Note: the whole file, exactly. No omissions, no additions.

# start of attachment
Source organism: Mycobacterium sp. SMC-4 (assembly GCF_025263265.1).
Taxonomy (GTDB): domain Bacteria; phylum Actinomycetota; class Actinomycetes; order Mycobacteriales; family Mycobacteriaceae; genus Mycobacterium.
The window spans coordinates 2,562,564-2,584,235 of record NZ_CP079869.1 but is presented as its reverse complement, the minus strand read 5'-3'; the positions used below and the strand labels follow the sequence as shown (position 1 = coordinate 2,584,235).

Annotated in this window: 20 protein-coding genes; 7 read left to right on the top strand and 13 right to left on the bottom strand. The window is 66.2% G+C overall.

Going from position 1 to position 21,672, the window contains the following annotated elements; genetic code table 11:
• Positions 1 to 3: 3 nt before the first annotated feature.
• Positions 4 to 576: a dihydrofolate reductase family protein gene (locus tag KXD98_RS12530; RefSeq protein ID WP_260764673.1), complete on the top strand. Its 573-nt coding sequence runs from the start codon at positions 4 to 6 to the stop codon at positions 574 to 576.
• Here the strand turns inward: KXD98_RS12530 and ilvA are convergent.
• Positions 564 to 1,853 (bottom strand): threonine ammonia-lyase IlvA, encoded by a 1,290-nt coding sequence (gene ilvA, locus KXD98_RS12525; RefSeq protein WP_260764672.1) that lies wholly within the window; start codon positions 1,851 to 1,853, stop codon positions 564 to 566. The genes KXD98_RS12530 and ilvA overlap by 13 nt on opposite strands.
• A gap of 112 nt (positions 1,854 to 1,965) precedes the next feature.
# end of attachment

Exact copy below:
Source organism: Mycobacterium sp. SMC-4 (assembly GCF_025263265.1).
Taxonomy (GTDB): domain Bacteria; phylum Actinomycetota; class Actinomycetes; order Mycobacteriales; family Mycobacteriaceae; genus Mycobacterium.
The window spans coordinates 2,562,564-2,584,235 of record NZ_CP079869.1 but is presented as its reverse complement, the minus strand read 5'-3'; the positions used below and the strand labels follow the sequence as shown (position 1 = coordinate 2,584,235).

Annotated in this window: 20 protein-coding genes; 7 read left to right on the top strand and 13 right to left on the bottom strand. The window is 66.2% G+C overall.

Going from position 1 to position 21,672, the window contains the following annotated elements; genetic code table 11:
• Positions 1 to 3: 3 nt before the first annotated feature.
• Positions 4 to 576: a dihydrofolate reductase family protein gene (locus tag KXD98_RS12530; RefSeq protein ID WP_260764673.1), complete on the top strand. Its 573-nt coding sequence runs from the start codon at positions 4 to 6 to the stop codon at positions 574 to 576.
• Here the strand turns inward: KXD98_RS12530 and ilvA are convergent.
• Positions 564 to 1,853 (bottom strand): threonine ammonia-lyase IlvA, encoded by a 1,290-nt coding sequence (gene ilvA, locus KXD98_RS12525; RefSeq protein WP_260764672.1) that lies wholly within the window; start codon positions 1,851 to 1,853, stop codon positions 564 to 566. The genes KXD98_RS12530 and ilvA overlap by 13 nt on opposite strands.
• A gap of 112 nt (positions 1,854 to 1,965) precedes the next feature.